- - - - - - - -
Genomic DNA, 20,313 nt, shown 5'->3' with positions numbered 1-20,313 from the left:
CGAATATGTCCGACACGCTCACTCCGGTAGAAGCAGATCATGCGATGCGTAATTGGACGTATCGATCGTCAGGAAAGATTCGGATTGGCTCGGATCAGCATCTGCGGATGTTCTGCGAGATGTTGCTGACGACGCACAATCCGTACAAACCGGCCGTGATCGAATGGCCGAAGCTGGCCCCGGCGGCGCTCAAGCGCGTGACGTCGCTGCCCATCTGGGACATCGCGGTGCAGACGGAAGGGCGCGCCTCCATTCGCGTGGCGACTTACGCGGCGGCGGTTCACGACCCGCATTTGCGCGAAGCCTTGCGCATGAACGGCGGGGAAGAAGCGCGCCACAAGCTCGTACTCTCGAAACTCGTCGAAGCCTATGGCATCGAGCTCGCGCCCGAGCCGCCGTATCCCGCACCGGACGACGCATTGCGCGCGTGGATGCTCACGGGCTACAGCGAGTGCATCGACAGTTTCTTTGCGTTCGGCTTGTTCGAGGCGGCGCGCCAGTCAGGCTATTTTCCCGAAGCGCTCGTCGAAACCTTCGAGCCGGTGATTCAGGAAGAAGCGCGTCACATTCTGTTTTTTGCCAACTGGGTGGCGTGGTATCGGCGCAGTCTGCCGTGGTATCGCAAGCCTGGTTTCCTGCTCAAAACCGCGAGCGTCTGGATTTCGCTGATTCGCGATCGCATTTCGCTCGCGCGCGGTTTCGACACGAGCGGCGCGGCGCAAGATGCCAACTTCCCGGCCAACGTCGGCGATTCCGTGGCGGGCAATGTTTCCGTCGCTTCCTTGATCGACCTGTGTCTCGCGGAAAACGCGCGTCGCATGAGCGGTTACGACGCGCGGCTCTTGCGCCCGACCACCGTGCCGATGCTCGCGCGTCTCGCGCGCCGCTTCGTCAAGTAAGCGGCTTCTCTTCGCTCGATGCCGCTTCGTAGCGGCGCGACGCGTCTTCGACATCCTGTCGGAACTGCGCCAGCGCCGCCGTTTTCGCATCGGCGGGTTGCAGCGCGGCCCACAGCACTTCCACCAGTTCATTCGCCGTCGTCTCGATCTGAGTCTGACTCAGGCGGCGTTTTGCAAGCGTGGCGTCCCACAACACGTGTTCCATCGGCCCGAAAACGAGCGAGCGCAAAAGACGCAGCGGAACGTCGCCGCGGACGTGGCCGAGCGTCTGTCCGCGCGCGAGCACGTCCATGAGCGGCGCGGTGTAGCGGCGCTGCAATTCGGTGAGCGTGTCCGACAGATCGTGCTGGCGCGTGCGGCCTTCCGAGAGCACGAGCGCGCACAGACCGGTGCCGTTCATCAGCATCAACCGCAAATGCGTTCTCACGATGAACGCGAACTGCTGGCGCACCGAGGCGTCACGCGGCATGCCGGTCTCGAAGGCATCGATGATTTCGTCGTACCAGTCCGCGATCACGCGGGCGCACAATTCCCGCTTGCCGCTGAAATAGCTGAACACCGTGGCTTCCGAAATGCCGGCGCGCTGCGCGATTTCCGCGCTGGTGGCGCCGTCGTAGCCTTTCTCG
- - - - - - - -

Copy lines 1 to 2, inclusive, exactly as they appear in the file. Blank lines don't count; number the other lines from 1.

Genomic DNA, 20,313 nt, shown 5'->3' with positions numbered 1-20,313 from the left:
CGAATATGTCCGACACGCTCACTCCGGTAGAAGCAGATCATGCGATGCGTAATTGGACGTATCGATCGTCAGGAAAGATTCGGATTGGCTCGGATCAGCATCTGCGGATGTTCTGCGAGATGTTGCTGACGACGCACAATCCGTACAAACCGGCCGTGATCGAATGGCCGAAGCTGGCCCCGGCGGCGCTCAAGCGCGTGACGTCGCTGCCCATCTGGGACATCGCGGTGCAGACGGAAGGGCGCGCCTCCATTCGCGTGGCGACTTACGCGGCGGCGGTTCACGACCCGCATTTGCGCGAAGCCTTGCGCATGAACGGCGGGGAAGAAGCGCGCCACAAGCTCGTACTCTCGAAACTCGTCGAAGCCTATGGCATCGAGCTCGCGCCCGAGCCGCCGTATCCCGCACCGGACGACGCATTGCGCGCGTGGATGCTCACGGGCTACAGCGAGTGCATCGACAGTTTCTTTGCGTTCGGCTTGTTCGAGGCGGCGCGCCAGTCAGGCTATTTTCCCGAAGCGCTCGTCGAAACCTTCGAGCCGGTGATTCAGGAAGAAGCGCGTCACATTCTGTTTTTTGCCAACTGGGTGGCGTGGTATCGGCGCAGTCTGCCGTGGTATCGCAAGCCTGGTTTCCTGCTCAAAACCGCGAGCGTCTGGATTTCGCTGATTCGCGATCGCATTTCGCTCGCGCGCGGTTTCGACACGAGCGGCGCGGCGCAAGATGCCAACTTCCCGGCCAACGTCGGCGATTCCGTGGCGGGCAATGTTTCCGTCGCTTCCTTGATCGACCTGTGTCTCGCGGAAAACGCGCGTCGCATGAGCGGTTACGACGCGCGGCTCTTGCGCCCGACCACCGTGCCGATGCTCGCGCGTCTCGCGCGCCGCTTCGTCAAGTAAGCGGCTTCTCTTCGCTCGATGCCGCTTCGTAGCGGCGCGACGCGTCTTCGACATCCTGTCGGAACTGCGCCAGCGCCGCCGTTTTCGCATCGGCGGGTTGCAGCGCGGCCCACAGCACTTCCACCAGTTCATTCGCCGTCGTCTCGATCTGAGTCTGACTCAGGCGGCGTTTTGCAAGCGTGGCGTCCCACAACACGTGTTCCATCGGCCCGAAAACGAGCGAGCGCAAAAGACGCAGCGGAACGTCGCCGCGGACGTGGCCGAGCGTCTGTCCGCGCGCGAGCACGTCCATGAGCGGCGCGGTGTAGCGGCGCTGCAATTCGGTGAGCGTGTCCGACAGATCGTGCTGGCGCGTGCGGCCTTCCGAGAGCACGAGCGCGCACAGACCGGTGCCGTTCATCAGCATCAACCGCAAATGCGTTCTCACGATGAACGCGAACTGCTGGCGCACCGAGGCGTCACGCGGCATGCCGGTCTCGAAGGCATCGATGATTTCGTCGTACCAGTCCGCGATCACGCGGGCGCACAATTCCCGCTTGCCGCTGAAATAGCTGAACACCGTGGCTTCCGAAATGCCGGCGCGCTGCGCGATTTCCGCGCTGGTGGCGCCGTCGTAGCCTTTCTCG